29 January 1896: Arsenal’s general meeting calls for appointment of a manager

by Tony Attwood

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Can you run a football club by committee?  Certainly, in the early days of Arsenal it was thought so, and indeed thought so strongly enough, that the committee rejected all attempts by everyone else involved with the club to change the system.

And you have to remember that by 1896 Woolwich Arsenal had been a professional league club for two and a half years, playing in a league where full-time professional managers were the norm.

Arsenal had finished 9th and 8th in their first two seasons in the League and in fact were heading for 7th this season – so mid-table safety was looking secured, but now of course people were looking upwards and wondering why the pre-eminent team in the south was not following the lead of their northern counterparts.

The committee that ran Arsenal had half-yearly general meetings to discuss all matters that were placed on the agenda and on 29 January 1896 the issue of appointing a manager to oversee team affairs came to the fore once more.   But the sub-committee that ran team affairs objected most strongly.

However, this objection was not treated lightly by other committee members not on the team selection sub-committee, for the sub-committee was accused of using away games as a personal benefit since all its members were granted an all-expenses-paid weekend for each such match.

Discussions it seems became heated not least because the topic had been coming up on the agenda since before Arsenal joined the league.  Indeed as far back as 1892 there are records of a sub-committee of five elected from the general committee to manage the team selection.

On this day in 1896, Mr Evans raised the issue of appointing a manager of the team, but he was ruled out of order, for not having submitted the motion in the proper manner.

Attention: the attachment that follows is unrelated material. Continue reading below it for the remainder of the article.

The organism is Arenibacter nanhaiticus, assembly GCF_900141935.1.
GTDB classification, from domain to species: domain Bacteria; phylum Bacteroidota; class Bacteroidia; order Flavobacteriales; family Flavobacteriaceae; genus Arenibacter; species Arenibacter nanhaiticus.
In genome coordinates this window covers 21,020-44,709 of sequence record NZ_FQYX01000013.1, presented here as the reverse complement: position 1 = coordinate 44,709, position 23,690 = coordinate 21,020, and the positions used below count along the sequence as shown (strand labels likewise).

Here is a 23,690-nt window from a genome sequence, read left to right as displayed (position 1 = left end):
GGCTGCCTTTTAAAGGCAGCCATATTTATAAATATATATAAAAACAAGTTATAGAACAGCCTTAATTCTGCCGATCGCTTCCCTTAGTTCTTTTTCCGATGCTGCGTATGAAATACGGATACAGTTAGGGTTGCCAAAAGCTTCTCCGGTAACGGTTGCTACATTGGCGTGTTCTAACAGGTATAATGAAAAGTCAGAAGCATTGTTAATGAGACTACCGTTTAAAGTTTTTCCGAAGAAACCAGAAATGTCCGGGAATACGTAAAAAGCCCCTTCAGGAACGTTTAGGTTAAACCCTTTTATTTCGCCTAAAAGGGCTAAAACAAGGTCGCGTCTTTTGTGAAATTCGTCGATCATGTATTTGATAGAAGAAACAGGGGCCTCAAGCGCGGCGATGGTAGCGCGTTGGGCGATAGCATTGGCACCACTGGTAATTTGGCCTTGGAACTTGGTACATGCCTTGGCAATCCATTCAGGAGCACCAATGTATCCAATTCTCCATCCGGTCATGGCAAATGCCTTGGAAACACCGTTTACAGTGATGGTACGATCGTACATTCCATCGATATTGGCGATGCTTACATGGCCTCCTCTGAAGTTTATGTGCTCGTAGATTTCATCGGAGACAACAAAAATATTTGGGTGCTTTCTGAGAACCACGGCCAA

A second attempt was made at the AGM when another committee member – Herbert Chase – repeated the exercise, but in a manner, no one could explain, the issue was not printed on the agenda paper and so once more could not be debated.

However, by January 1897 feelings were running very high.  Arsenal had lost 8-0 to Loughborough in December, and although several high scoring matches that had gone in Arsenal’s favour had followed, successive 4-1 defeats to Gainsborough Trinity and Darwen caused feelings to rise.  A 4-2 defeat in the cup to non-league local rivals Millwall Athletic was the final straw.

The board of directors finally agreed to advertise for a manager – and there was no shortage of applicants, the local paper reporting that 54 men had applied for the job.  Eventually, Thomas Mitchell became Arsenal’s first professional manager.

He had been a referee and a manager of Blackburn Rovers with whom he had won the FA Cup four times.  But there was a warning that came with him.  Mr Mitchell had resigned from his job at Blackburn because of interference from the board concerning matters of training and team selection.

Nevertheless he was appointed and on 30 March 1897 he took up his duties as the first ever Arsenal manager.


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